Friday, October 3, 2014

Prompting Our Students to Write about Art

Reflection is a very important component of the creative process. As we look back on the work we have created, we find aspects of it that are sometimes surprising, make connections to what others have done, and discover ways that we have applied innovative approaches to our process. We learn to think like artists by thinking about how we get our ideas (generating), how we interpret ideas (interpreting), and how we put those ideas into action (conceptualizing). These words are in bold because they are intrinsic to "creating" and integral to the new NCCAS standards.

In my presentation for the NAEA Virtual Conference, for Elementary level, focused on "Creating," I shared a way that we reflect in the art classroom. Using an "exit slip" as the tactic, students write a reflection prompted by a set of questions that I post.

We want to use essential questions: questions that direct students to aspects of strategy not a specific skill, about their thinking, and how they approached the problems in an original way. If we are trying to get students to reflect upon how they came up with ideas, how they interpreted those ideas, and how they conceptualized them, we can simply ask those questions:
Where did you (the artist) get your ideas?
How did you come up with a way to solve the problem? (or create the work?)
How did the medium (watercolor, collage, etc.) affect the process?
How did you communicate your ideas? Give examples.
How effective were those methods (technique, media, process) at communicating your ideas?
Depending on your group of students, they may choose one or more to answer. We can also encourage our students to find their own questions. By engaging our students in the conversations about art and art making, they will develop an ability to generate their own essential questions. Using an "Admit One" slip at the start of class, we can encourage students to write a question to ask of the artists during their work in class. These can then be posted and accessible to students while they create.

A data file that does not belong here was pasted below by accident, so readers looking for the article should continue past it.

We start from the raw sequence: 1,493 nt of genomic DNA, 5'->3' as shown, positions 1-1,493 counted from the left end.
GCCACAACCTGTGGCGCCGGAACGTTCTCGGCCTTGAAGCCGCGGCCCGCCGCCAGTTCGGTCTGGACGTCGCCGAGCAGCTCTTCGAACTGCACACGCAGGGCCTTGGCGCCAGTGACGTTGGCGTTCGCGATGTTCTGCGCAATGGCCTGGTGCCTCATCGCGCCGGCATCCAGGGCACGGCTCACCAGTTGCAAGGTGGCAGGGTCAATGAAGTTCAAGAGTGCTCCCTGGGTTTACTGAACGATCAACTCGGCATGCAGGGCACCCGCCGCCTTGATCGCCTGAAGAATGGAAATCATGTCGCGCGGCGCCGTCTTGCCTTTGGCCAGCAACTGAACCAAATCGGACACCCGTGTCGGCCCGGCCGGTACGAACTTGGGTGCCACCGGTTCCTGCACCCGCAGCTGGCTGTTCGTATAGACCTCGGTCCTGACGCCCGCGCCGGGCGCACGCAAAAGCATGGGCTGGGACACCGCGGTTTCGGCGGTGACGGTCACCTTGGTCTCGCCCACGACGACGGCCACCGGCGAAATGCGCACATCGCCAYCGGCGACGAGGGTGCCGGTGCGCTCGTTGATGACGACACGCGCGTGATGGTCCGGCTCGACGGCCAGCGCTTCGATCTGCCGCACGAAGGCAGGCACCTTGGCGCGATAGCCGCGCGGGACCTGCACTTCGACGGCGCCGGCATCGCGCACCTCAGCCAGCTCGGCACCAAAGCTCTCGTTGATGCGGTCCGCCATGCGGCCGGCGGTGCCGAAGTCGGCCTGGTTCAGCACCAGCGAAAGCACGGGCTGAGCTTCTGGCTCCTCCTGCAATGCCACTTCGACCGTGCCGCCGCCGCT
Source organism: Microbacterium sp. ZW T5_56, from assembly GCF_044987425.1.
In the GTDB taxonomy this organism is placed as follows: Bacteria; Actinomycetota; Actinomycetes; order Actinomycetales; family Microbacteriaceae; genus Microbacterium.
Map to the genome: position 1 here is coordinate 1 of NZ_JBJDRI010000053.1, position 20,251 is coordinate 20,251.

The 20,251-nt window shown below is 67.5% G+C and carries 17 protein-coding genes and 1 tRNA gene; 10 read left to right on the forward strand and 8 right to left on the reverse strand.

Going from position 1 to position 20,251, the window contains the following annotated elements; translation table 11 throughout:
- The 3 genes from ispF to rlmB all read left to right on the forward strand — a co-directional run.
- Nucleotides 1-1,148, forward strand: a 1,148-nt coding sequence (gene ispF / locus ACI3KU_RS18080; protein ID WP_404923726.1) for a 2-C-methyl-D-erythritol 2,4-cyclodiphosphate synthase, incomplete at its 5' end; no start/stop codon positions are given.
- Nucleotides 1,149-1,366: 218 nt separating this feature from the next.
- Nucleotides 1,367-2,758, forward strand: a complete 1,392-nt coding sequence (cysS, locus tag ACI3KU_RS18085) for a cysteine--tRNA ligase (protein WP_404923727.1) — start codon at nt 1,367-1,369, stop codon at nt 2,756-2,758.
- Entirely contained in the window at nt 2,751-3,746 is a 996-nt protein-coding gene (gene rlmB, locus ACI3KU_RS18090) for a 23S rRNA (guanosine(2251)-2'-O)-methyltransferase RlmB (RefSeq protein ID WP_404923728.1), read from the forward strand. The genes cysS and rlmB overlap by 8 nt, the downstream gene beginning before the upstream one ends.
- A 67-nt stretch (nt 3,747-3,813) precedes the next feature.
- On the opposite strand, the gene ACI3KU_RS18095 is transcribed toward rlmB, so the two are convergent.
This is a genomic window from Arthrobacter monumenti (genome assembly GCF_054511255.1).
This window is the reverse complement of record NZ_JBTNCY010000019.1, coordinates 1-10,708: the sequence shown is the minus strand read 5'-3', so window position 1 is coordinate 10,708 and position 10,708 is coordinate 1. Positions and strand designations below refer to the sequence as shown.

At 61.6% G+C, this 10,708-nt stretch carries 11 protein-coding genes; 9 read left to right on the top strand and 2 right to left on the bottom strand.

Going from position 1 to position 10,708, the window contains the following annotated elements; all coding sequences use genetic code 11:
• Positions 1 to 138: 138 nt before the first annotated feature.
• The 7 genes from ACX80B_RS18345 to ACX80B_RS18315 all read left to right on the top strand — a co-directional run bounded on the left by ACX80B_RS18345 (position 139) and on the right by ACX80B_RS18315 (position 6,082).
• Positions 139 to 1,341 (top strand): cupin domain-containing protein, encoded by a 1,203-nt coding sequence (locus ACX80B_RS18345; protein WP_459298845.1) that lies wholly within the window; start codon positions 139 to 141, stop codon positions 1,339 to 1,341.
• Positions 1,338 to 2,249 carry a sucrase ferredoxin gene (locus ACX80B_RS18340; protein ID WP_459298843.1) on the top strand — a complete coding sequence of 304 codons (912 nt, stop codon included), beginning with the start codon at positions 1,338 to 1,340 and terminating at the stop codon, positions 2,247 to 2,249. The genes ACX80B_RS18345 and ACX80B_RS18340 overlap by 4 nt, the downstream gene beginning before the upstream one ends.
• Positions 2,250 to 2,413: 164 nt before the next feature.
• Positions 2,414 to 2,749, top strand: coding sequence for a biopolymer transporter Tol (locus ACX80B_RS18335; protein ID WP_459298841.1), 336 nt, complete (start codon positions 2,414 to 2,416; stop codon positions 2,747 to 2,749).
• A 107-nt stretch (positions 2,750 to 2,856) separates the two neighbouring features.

What are some ways you encourage students to reflect on their work as they work?
A great additional resource is the book, Essential Questions: Opening Doors to Student Understanding by Jay McTighe and Grant Wiggins, which can supplement the enduring questions and essential questions found directly in the NCCAS standards.


Thursday, October 2, 2014

What Is a Divergent Outcome?

Younger students may not fully understand the word "divergent" when it is used to express the multiple possibilities in our thinking and our work. Often, responses (in other classrooms) are expected to be exact--it's either right or wrong. However, in an art classroom, we have the opportunity to explore the range of responses by individual artists while still providing the structure we need to assess their progress and process.

In my recent presentation for the NAEA Virtual Conference, held September 27-28th, 2014, I shared different scenarios for TASK at the elementary level. In this scenario, we are demonstrating how the same constraints can create diverse outcomes with different artists. Here is the TASK, presented to my 3rd grade students: (I read it to them as they applied the constraints to their work, then posted it)

1. Draw a wavy line from edge to edge
2. Draw a zigzag line from edge to edge
3. Draw a straight line from edge to edge
4. Draw a circle
5. Draw a square
6. Draw a triangle

This exercise is one many of us have used to determine our students' understanding of vocabulary, and application of concepts in their work. Here I am using it to demonstrate to them how we can all interpret information in different ways, and conceptualize ideas for divergent outcomes. We are also using it as part of a bigger project, for our Pinwheels for Peace event!

In progress work:
Completed work:

We did a gallery walk at the completion of this project, so that students could see what "divergent" means. While we applied the same constraints to the work, each artist conceptualized those constraints in different ways.

How do you help students understand what the expectations are?